“It goes back to a lot of the connections that I was able to make. Even when I was a student, my professors put me in contact with opportunities that they thought I would be great for, whether it was research work, or working collaboratively with them, to my co-op experiences as well. All of these experiences beefed up my resume, and that's what enabled me to get into the position that I'm in today,” she says.

“It was because I leveraged my networks, my relationships, that experience that employers are always looking for, and was able to carry that into the real world. So, when I finished my studies, I never once felt like I wasn't competent enough or like I wasn't ready to take on the world, because I knew that my experience at ULethbridge had really given me that foundation that I needed to thrive.”

Bringing her skills to her career

Currently, in her work with Engineers Canada, Eileen puts the skills she developed as a student to use by building bridges between her organization and with external stakeholders, such as post-secondary institutions and student advocacy groups like EngiQueers.

“What my role involves is doing outreach work and connecting to those stakeholders, being that bridge, as well as contributing to EDI initiatives. So, as we're thinking about reaching out to a stakeholder, we’re thinking about ways to make that more inclusive and thinking about the complexities of it all, applying an intersectional way of thinking about things and recognizing that people's experiences are very, very different.”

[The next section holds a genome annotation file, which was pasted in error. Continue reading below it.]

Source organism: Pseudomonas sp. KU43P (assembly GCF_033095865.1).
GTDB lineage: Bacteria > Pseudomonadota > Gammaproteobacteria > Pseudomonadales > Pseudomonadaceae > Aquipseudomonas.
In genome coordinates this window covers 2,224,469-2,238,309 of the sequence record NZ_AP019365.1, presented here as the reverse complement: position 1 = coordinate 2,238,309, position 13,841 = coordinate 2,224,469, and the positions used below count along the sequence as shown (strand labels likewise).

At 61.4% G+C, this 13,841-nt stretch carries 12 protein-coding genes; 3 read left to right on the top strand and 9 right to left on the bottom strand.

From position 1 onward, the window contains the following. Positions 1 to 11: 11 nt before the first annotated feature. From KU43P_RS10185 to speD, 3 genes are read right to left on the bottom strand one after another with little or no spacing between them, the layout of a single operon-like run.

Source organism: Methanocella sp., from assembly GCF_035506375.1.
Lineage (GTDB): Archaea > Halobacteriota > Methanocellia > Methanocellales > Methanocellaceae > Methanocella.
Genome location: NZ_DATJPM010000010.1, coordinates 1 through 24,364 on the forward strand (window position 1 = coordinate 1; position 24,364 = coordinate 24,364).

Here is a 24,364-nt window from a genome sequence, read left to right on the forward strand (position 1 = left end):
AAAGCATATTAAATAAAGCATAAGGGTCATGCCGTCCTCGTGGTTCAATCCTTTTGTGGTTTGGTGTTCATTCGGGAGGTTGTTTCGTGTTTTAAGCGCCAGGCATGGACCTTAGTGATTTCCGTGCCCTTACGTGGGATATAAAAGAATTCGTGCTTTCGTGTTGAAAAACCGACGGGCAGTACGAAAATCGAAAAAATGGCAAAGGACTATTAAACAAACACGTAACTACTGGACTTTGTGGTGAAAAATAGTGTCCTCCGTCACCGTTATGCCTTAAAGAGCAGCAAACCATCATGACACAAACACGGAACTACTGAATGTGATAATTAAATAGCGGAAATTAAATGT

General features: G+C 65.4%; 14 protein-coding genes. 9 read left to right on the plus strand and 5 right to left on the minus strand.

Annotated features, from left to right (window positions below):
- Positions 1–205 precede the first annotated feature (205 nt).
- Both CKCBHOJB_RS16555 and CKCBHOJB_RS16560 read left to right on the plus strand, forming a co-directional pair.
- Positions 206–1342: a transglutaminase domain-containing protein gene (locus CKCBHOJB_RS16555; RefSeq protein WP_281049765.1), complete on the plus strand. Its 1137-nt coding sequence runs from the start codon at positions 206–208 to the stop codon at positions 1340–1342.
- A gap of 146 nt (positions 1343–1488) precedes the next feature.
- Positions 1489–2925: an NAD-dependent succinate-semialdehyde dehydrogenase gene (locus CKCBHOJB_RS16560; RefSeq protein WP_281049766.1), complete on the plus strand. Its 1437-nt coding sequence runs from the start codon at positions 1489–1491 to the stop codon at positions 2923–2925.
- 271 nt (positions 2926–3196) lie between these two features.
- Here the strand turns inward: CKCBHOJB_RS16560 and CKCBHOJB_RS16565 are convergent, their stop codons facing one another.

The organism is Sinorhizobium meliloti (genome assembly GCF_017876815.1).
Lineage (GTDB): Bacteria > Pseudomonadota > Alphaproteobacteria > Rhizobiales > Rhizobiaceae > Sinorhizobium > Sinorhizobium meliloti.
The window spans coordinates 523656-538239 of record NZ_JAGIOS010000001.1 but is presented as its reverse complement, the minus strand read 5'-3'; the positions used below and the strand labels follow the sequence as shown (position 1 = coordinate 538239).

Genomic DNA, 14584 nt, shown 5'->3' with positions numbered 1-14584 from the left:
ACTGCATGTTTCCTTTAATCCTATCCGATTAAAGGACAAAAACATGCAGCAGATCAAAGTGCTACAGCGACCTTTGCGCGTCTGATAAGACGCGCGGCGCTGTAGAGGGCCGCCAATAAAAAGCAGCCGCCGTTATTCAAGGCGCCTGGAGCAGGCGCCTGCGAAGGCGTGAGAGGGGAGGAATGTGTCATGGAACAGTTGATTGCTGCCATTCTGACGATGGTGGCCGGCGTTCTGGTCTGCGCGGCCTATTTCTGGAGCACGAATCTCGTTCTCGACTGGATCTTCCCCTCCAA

Eileen adds that she utilizes this knowledge when she organizes events, to ensure that everyone is welcomed in engineering spaces. She is organizing Engineers Canada’s 30 by 30 conference, which aims to increase the participation of underrepresented groups in the engineering profession. The initiative encourages employers to be more intentional in their hiring approaches in a move to make the profession more welcoming to all.

Her work in equity, diversity, inclusion and belonging is laying the groundwork for her future. Eileen says she hopes to continue doing work in that area, as it is something she has found a life-long passion for.

“My co-op work experience really was that moment for me where I realized that this is something that I want to continue to do. I hope to go further down that path and get into a graduate program on public policy at some point and really get into a space where I'm in a position where I'm able to contribute to positive change.”

Throughout the month of March, we will be celebrating international Work-Integrated Learning month by sharing stories, events, best practices and much more. Students can earn a professional development certificate by participating!

WIL occurs at the course or program level and includes the development of learning outcomes related to employability, personal agency and life-long learning.